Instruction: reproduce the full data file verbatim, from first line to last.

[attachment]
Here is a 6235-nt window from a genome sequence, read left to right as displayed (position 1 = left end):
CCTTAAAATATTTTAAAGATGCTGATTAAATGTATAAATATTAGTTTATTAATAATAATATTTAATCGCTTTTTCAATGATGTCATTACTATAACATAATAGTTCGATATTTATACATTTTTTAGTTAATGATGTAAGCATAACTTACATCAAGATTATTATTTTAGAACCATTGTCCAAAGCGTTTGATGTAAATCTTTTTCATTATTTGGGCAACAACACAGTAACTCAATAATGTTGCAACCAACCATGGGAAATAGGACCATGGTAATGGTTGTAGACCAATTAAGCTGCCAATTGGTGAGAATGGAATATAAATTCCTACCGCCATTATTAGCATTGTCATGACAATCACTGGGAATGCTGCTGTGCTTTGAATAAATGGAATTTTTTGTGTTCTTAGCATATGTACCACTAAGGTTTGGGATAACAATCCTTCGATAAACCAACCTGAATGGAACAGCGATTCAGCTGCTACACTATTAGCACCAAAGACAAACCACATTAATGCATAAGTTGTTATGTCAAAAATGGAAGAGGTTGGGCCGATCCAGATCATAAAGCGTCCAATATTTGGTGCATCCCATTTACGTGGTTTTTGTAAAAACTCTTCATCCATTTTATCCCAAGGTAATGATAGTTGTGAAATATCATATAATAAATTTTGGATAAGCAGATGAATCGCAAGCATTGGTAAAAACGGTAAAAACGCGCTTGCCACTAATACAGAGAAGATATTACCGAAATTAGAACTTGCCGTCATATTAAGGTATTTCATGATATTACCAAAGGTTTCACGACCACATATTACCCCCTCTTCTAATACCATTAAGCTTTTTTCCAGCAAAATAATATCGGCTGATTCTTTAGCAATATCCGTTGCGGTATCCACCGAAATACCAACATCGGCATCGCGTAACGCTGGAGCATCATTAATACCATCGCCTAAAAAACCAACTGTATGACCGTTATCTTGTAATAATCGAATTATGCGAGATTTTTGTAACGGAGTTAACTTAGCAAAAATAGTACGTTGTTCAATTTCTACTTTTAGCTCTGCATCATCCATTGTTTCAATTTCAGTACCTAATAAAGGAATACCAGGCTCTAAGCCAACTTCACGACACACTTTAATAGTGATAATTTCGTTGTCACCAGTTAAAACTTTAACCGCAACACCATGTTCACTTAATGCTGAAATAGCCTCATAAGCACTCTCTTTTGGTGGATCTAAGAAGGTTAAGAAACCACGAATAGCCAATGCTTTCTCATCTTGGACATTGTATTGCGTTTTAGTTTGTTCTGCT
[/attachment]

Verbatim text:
Here is a 6235-nt window from a genome sequence, read left to right as displayed (position 1 = left end):
CCTTAAAATATTTTAAAGATGCTGATTAAATGTATAAATATTAGTTTATTAATAATAATATTTAATCGCTTTTTCAATGATGTCATTACTATAACATAATAGTTCGATATTTATACATTTTTTAGTTAATGATGTAAGCATAACTTACATCAAGATTATTATTTTAGAACCATTGTCCAAAGCGTTTGATGTAAATCTTTTTCATTATTTGGGCAACAACACAGTAACTCAATAATGTTGCAACCAACCATGGGAAATAGGACCATGGTAATGGTTGTAGACCAATTAAGCTGCCAATTGGTGAGAATGGAATATAAATTCCTACCGCCATTATTAGCATTGTCATGACAATCACTGGGAATGCTGCTGTGCTTTGAATAAATGGAATTTTTTGTGTTCTTAGCATATGTACCACTAAGGTTTGGGATAACAATCCTTCGATAAACCAACCTGAATGGAACAGCGATTCAGCTGCTACACTATTAGCACCAAAGACAAACCACATTAATGCATAAGTTGTTATGTCAAAAATGGAAGAGGTTGGGCCGATCCAGATCATAAAGCGTCCAATATTTGGTGCATCCCATTTACGTGGTTTTTGTAAAAACTCTTCATCCATTTTATCCCAAGGTAATGATAGTTGTGAAATATCATATAATAAATTTTGGATAAGCAGATGAATCGCAAGCATTGGTAAAAACGGTAAAAACGCGCTTGCCACTAATACAGAGAAGATATTACCGAAATTAGAACTTGCCGTCATATTAAGGTATTTCATGATATTACCAAAGGTTTCACGACCACATATTACCCCCTCTTCTAATACCATTAAGCTTTTTTCCAGCAAAATAATATCGGCTGATTCTTTAGCAATATCCGTTGCGGTATCCACCGAAATACCAACATCGGCATCGCGTAACGCTGGAGCATCATTAATACCATCGCCTAAAAAACCAACTGTATGACCGTTATCTTGTAATAATCGAATTATGCGAGATTTTTGTAACGGAGTTAACTTAGCAAAAATAGTACGTTGTTCAATTTCTACTTTTAGCTCTGCATCATCCATTGTTTCAATTTCAGTACCTAATAAAGGAATACCAGGCTCTAAGCCAACTTCACGACACACTTTAATAGTGATAATTTCGTTGTCACCAGTTAAAACTTTAACCGCAACACCATGTTCACTTAATGCTGAAATAGCCTCATAAGCACTCTCTTTTGGTGGATCTAAGAAGGTTAAGAAACCACGAATAGCCAATGCTTTCTCATCTTGGACATTGTATTGCGTTTTAGTTTGTTCTGCT